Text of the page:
Welcome to the conversation!

Welcome to the conversation!

Harriet Beecher Stowe's (1811-1896) best-selling anti-slavery novel Uncle Tom's Cabin (1852), made her the most famous American woman of the 19th century and galvanized the abolition movement before the Civil War.

The Stowe Center is a 21st-century museum and program center using Stowe's story to inspire social justice and positive change.

The Salons at Stowe programs are a forum to connect the challenging issues (race, gender and class) that impelled Stowe to write and act with the contemporary face of those same issues. The Salon format is based on a robust level of audience participation, with the explicit goal of promoting civic engagement. Recent topics included: Teaching Acceptance; Is Prison the New Slavery; Traces of the Trade: A Story from the Deep North; Creativity and Change; Race, Gender and Politics Today; How to be an Advocate

This blog will expand the reach of these community conversations to the online audience. Add your posts and comments to keep the conversation going! Commit to action by clicking HERE to stay up to date on Salon and social justice news.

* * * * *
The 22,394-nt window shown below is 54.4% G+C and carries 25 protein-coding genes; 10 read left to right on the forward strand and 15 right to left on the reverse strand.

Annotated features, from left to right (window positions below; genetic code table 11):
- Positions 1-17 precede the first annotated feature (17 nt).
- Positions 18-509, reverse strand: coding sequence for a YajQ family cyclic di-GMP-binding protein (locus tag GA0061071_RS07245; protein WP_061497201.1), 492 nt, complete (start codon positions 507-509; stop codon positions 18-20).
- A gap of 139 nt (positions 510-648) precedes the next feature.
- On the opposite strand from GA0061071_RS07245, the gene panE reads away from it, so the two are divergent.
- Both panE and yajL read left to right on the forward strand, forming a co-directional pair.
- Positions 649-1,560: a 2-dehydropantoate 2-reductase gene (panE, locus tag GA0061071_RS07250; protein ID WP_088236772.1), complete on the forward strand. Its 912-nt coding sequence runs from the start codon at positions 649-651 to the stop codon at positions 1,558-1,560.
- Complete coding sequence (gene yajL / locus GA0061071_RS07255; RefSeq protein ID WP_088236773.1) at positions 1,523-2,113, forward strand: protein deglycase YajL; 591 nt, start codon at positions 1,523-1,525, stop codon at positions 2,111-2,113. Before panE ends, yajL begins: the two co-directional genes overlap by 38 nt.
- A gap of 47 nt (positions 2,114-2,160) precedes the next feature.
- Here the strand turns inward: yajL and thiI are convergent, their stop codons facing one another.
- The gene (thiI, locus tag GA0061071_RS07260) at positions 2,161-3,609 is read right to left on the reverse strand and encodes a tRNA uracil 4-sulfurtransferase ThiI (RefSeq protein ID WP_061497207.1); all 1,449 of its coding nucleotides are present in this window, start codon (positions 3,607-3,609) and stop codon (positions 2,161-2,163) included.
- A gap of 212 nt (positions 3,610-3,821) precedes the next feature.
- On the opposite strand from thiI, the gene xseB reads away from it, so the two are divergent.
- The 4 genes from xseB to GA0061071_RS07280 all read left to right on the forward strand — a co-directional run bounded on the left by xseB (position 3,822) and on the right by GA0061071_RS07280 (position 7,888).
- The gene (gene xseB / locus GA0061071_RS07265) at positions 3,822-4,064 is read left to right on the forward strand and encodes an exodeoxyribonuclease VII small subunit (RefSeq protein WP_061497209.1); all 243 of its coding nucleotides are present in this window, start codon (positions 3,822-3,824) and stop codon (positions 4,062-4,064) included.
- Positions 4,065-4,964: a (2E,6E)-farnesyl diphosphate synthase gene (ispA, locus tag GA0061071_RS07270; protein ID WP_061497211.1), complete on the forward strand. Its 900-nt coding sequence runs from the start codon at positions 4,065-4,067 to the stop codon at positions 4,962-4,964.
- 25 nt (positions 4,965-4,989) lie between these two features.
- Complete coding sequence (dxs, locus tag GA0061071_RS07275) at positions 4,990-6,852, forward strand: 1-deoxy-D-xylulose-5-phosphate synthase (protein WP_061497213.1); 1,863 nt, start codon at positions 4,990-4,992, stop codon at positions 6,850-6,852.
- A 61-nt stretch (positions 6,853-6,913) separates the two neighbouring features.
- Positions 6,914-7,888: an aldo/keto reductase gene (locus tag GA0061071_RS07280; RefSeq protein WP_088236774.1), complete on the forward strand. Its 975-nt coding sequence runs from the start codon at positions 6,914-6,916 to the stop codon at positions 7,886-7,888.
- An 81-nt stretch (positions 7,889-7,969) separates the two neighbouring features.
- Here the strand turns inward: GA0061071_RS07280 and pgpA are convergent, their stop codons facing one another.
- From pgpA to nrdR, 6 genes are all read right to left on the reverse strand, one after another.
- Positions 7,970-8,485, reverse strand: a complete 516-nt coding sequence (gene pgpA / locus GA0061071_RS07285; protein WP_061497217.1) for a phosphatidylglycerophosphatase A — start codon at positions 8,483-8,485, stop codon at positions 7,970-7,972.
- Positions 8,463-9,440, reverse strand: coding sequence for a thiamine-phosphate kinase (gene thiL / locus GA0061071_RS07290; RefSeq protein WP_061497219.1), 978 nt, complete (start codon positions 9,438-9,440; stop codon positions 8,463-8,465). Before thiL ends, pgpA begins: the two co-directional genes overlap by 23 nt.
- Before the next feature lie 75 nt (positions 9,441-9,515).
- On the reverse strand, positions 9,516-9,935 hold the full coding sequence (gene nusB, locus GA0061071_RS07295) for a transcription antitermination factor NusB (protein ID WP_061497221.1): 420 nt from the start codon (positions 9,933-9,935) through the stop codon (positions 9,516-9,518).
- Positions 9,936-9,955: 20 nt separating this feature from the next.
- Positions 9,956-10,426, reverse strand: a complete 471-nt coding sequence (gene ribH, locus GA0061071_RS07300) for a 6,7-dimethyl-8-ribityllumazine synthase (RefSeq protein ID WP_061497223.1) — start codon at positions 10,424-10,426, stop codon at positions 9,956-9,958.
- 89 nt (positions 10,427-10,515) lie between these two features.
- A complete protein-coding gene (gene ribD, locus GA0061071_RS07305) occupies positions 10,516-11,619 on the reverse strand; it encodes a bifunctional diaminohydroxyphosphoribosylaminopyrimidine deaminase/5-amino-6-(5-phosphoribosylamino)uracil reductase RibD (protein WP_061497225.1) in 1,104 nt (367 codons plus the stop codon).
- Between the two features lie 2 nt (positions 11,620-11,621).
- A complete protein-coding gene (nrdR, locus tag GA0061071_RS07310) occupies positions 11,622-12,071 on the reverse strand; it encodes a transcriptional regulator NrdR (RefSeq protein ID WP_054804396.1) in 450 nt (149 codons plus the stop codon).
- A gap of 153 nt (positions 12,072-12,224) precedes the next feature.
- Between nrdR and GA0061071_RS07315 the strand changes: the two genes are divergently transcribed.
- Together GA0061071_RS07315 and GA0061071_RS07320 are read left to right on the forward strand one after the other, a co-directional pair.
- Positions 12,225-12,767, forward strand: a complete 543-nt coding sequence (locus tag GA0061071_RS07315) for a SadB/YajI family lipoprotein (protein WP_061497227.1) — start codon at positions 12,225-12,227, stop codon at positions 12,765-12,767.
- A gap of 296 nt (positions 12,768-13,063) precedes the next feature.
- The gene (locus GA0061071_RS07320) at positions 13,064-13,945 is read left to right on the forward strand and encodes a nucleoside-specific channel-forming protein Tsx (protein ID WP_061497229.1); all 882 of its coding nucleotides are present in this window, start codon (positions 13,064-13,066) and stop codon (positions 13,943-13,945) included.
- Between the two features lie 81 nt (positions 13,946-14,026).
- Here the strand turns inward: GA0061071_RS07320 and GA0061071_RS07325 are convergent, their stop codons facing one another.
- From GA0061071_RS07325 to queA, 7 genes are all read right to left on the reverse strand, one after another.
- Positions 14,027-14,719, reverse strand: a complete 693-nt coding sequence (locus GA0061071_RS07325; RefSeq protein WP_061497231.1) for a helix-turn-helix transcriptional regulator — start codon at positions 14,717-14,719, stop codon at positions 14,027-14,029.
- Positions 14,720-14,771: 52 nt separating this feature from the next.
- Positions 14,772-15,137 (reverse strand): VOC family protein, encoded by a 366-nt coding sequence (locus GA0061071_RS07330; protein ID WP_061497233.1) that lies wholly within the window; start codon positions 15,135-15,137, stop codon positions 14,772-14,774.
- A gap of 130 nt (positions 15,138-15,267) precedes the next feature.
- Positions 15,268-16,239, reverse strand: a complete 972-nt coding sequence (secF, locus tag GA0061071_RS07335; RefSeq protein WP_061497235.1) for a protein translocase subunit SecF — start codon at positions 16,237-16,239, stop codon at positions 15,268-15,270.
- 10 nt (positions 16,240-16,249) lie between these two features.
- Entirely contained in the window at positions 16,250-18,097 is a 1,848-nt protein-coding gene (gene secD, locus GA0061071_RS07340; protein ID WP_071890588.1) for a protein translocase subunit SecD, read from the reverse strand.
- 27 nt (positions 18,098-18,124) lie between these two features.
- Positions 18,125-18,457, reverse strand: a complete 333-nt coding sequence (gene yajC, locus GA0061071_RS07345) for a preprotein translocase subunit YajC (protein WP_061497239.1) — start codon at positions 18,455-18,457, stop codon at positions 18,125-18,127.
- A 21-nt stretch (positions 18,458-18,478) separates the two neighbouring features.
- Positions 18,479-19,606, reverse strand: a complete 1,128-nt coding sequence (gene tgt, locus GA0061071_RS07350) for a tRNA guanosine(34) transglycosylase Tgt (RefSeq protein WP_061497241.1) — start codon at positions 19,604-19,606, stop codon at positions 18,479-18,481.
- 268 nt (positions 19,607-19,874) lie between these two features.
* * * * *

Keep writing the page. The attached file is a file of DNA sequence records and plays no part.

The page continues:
For updates on Stowe Center programs and events, sign up for our enews at http://harrietbeecherstowe.org/email.

Wednesday, September 17, 2014

Haunting Human Trafficking PSA Hopes to Motivate Action

Filmmaker Jonathan Quigg recently released a short, one-minute Public Service Announcement that details the realities of victims of human trafficking. Poetic and engaging, the video reveals the often invisible existence of victims of trafficking and the ways in which this institution operates in everyday communities around the globe.

Quigg hopes the PSA will spark dialogue and awareness on the issue of modern day slavery and human trafficking. From an interveiw with The Huffington Post Quigg writes, "The main message of this video is quite simply that this is an issue that actually happens...It might not be obvious, but it truly is happening both internationally and within the cities that we live."

What do you think of the PSA? Is it a way to motivate action around the issue of human trafficking? After viewing this video, what are appropriate next steps? Is spreading awareness on the issue of modern day slavery enough to create lasting change?

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